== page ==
This is about the Kvernevik hike, one of many hikes on the coast of Jæren, Norway. The hike on gravel is 3.6 km one way.
The rocks at the tip of Smiodden receive the rythmic pounding of the waves, while the trail winds in the hilly terrain of heather and grassland just inside. You don’t want to miss the “Broken Chain” memorial.
Kvernevik is located in the western part of Stavanger. Finding a place to park at the bay of Kvernevika can be a bit tricky, but look for opportunities across the road or at the parking lot at Håland Lake a few hundred metres towards Randaberg. There is also parking at the bridge on the other end of this hike, if you prefer to walk in the other direction. There are numerous bus stops along the Kvernevik circular road running parellell to the hiking trail, providing a number of opportunities for small and long hikes.
The combined biking and walking trail is fit for bikers, baby strollers and wheel chairs. My mapped hike is 3.6 km one way. The leg closest to the bridge may become a bit boring as you are forced to walk on the pavement along the ring road.
What to see
The start of the hike
Kvernevik is outside the Jærstrendene Protected Landscape Area, but local jurisdiction has enforced protection of a large part of the described hike anyway. The protected area is not more than a couple of hundred metres away from the residencial areas in Kvernevik at the most, but it offers a more or less natural oasis in a populated city.
Starting in the Kvernevik end we encounter a couple of marinas along the narrow stretch of nature separating the rocky beach from the neighbouring houses. The largest marina is at Slettesviga, pictured below.
After this the trail takes us uphill almost to the ring road before entering the widest part at Smiodden. From here on we walk through the rare remaining coastal moorland in the city of Stavanger. It is particularly nice when the heather blooms.
What continues to fascinate visitors to Kvernevik is the variation offered by this hike. As the trail leads us over small and rolling hills further south we even find a couple of small woods, or groves.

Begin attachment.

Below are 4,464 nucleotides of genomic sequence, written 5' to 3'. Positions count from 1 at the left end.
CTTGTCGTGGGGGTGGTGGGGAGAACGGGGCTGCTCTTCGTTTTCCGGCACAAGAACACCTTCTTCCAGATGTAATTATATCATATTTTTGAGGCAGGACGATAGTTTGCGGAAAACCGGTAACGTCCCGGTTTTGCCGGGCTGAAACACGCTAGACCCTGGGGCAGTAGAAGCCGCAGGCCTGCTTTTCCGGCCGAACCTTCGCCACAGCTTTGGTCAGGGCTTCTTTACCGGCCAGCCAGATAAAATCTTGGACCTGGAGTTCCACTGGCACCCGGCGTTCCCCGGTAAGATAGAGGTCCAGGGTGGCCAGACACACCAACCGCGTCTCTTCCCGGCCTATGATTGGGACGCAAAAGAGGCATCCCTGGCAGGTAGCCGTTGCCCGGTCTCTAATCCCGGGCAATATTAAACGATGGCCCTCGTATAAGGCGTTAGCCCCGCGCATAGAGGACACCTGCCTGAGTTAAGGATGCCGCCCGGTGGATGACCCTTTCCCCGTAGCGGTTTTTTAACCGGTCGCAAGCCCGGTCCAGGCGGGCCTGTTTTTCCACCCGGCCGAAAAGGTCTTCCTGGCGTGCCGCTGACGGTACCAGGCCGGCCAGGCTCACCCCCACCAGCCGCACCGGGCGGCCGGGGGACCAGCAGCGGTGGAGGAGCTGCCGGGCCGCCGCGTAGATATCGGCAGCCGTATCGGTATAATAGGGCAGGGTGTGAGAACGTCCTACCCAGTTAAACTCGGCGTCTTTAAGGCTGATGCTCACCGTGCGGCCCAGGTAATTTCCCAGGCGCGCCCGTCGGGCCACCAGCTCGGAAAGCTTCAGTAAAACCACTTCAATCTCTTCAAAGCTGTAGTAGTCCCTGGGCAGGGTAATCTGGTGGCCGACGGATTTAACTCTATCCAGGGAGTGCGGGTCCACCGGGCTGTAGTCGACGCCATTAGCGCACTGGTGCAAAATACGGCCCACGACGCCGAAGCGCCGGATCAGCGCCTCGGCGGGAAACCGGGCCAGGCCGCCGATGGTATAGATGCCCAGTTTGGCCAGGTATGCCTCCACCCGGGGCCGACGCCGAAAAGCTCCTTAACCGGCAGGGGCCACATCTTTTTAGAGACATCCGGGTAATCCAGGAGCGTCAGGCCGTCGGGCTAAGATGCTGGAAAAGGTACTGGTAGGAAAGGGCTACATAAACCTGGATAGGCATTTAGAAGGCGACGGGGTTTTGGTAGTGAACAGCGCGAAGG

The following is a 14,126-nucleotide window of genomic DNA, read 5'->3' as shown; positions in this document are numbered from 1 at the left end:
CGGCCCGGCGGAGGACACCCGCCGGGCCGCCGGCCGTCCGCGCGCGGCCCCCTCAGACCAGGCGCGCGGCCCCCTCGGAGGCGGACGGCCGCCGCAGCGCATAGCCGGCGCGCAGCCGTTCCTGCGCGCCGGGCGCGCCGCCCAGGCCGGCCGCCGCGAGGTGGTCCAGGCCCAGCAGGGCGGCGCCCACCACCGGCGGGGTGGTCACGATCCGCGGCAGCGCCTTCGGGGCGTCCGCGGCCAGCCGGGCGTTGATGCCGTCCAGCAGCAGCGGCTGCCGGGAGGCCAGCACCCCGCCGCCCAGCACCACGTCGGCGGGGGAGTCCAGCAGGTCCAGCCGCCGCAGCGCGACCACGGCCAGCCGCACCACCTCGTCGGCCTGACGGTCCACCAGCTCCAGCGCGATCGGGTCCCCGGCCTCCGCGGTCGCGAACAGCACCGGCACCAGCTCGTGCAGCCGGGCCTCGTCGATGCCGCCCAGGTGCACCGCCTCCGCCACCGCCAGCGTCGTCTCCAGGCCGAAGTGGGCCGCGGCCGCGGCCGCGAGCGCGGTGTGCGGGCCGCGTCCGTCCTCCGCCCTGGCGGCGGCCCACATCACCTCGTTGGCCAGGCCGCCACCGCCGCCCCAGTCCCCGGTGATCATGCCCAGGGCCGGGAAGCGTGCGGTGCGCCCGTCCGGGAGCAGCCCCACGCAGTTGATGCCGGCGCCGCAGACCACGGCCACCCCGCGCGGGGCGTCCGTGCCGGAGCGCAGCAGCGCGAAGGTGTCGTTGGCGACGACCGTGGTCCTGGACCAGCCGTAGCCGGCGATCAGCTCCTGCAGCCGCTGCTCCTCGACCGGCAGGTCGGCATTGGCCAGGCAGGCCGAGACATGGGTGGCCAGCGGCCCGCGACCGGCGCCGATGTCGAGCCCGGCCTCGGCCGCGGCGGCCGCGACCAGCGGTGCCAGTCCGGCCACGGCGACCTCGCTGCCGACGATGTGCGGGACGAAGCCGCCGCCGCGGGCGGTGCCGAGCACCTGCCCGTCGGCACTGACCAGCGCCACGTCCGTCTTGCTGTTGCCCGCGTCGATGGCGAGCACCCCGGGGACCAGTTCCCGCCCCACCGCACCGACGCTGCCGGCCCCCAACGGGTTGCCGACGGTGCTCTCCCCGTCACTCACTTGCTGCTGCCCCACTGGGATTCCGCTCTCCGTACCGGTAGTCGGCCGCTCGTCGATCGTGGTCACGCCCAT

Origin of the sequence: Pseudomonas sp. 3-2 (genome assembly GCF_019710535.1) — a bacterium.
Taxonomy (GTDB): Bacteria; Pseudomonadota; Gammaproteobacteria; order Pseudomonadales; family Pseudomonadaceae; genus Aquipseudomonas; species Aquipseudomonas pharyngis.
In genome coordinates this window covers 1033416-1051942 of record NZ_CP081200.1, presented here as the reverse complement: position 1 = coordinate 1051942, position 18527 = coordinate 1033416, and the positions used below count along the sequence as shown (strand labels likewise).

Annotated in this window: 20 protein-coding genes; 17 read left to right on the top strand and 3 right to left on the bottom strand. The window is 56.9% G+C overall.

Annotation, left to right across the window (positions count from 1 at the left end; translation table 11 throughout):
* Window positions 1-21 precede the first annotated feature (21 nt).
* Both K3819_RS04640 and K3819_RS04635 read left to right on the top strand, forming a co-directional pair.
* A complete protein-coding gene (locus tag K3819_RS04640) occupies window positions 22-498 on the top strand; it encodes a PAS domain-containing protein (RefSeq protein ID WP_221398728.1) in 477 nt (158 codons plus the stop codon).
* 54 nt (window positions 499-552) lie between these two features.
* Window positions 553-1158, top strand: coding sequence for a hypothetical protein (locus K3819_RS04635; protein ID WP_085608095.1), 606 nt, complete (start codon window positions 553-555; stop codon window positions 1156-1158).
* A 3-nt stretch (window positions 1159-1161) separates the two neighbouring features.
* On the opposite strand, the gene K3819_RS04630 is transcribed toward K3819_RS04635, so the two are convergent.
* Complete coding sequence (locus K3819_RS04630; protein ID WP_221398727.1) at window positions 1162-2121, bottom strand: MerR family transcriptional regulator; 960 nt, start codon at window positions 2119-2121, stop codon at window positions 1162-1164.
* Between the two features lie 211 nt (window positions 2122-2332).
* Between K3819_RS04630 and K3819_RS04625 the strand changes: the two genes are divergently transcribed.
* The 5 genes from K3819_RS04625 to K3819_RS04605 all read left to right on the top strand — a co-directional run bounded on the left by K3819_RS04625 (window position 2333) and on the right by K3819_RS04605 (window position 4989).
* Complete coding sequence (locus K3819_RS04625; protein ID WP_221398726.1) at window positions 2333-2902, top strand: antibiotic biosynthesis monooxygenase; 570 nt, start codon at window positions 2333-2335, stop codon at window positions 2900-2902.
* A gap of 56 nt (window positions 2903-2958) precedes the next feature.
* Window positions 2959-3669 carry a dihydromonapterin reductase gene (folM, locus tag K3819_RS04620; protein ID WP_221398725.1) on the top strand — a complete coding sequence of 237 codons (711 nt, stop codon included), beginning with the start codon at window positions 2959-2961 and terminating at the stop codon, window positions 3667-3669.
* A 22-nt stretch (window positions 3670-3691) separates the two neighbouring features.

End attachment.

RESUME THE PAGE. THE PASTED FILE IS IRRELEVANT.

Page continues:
The predominant feature remains that of the rocks. The waves hitting the rocks at Smiodden in particular are fascinating, especially on a windy day. Those waves have free access directly from the North Sea – and we have magnificent sea views all the way.
The middle section – a memorial
Out here we make a short sidetrip over to a strong and telling memorial visible from all sides, and even from Viste across the bay.
The monument “Broken Chain” is a memorial erected in memory of the Alexander L Kielland disaster in the North Sea where Kielland was operating as a residential platform. In March 1980 its structure broke down and the rig capsized. 123 people died in what remains the worst disaster in Norwegian oil history. Their names are inscribed on a board on the rock wall below the monument.
After the monument the trail continues past the small sandy beach at Kjøbenhavnerbukta (Literally Copenhagener Bay). At the next bay there is a small natural grotto (2x3m) created by the waves over thousands of years. It is only reachable on low tide. For those willing to look around there is also a Bronze Age burial mound to be found as well as a number of small bowls carved out in solid rock at roughly the same period in time, presumably for religious reasons.
The final stage
Shortly after this, at Hammaren, the trail ends and we walk the rest of this trip on pavement to Hafrsfjord Bridge, or return the same way we came.
The hike around Kvernevik Ring is also possible in winter, as illustrated in this video.
This article presents one of many hikes on the coast of Jæren, Norway. Get an overview here. The hikes and corresponding articles are sorted in a north to south order. The adjacent hikes are:
North: Endrestø (Randaberg): A short and easy hike on a good trail between Viste beach and Kvernevik. To make it less easy, check out the rocky scenery at Endrestø.
South: Hafrsfjord (Stavanger): Hafrsfjord is one of the most significant fjords in the history of Norway. The walkable parts are on the eastern side (Stavanger) of the fjord. An exception is Sørnes in the municipality of Sola. It is worth visiting as it has a monument to the crucial battle of Hafrsfjord in the year 872.
There are hardly any other descriptions in English. The municipality of Stavanger offers two descriptions of trips in the area of Kvernevik partially along the trail I have described. They are both in Norwegian, with this one of Kvernevik Folkesti being the most informative. The other is alright as well. Both pdf documents have good maps.
The website Turanbefalinger has a fine description of this hike, in Norwegian.
Read more in my special article about Jæren’s geology, flora, fauna, history, people and art: Jæren – The coastline explained.